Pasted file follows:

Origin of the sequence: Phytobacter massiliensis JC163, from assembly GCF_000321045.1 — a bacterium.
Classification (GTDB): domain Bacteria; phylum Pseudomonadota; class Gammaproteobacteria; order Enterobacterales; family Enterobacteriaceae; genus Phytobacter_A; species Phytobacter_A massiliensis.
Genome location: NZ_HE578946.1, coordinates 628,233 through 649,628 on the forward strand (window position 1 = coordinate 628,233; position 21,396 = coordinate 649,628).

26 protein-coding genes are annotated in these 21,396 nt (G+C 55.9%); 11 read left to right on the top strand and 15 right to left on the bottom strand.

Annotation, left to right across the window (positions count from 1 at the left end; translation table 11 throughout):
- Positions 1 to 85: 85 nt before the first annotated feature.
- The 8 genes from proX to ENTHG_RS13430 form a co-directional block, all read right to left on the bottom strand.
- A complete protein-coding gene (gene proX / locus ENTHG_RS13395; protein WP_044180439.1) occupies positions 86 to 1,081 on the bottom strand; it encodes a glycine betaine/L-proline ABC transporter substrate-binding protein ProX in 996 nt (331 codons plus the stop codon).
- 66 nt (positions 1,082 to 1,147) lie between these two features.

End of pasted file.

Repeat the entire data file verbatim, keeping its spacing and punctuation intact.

Origin of the sequence: Phytobacter massiliensis JC163, from assembly GCF_000321045.1 — a bacterium.
Classification (GTDB): domain Bacteria; phylum Pseudomonadota; class Gammaproteobacteria; order Enterobacterales; family Enterobacteriaceae; genus Phytobacter_A; species Phytobacter_A massiliensis.
Genome location: NZ_HE578946.1, coordinates 628,233 through 649,628 on the forward strand (window position 1 = coordinate 628,233; position 21,396 = coordinate 649,628).

26 protein-coding genes are annotated in these 21,396 nt (G+C 55.9%); 11 read left to right on the top strand and 15 right to left on the bottom strand.

Annotation, left to right across the window (positions count from 1 at the left end; translation table 11 throughout):
- Positions 1 to 85: 85 nt before the first annotated feature.
- The 8 genes from proX to ENTHG_RS13430 form a co-directional block, all read right to left on the bottom strand.
- A complete protein-coding gene (gene proX / locus ENTHG_RS13395; protein WP_044180439.1) occupies positions 86 to 1,081 on the bottom strand; it encodes a glycine betaine/L-proline ABC transporter substrate-binding protein ProX in 996 nt (331 codons plus the stop codon).
- 66 nt (positions 1,082 to 1,147) lie between these two features.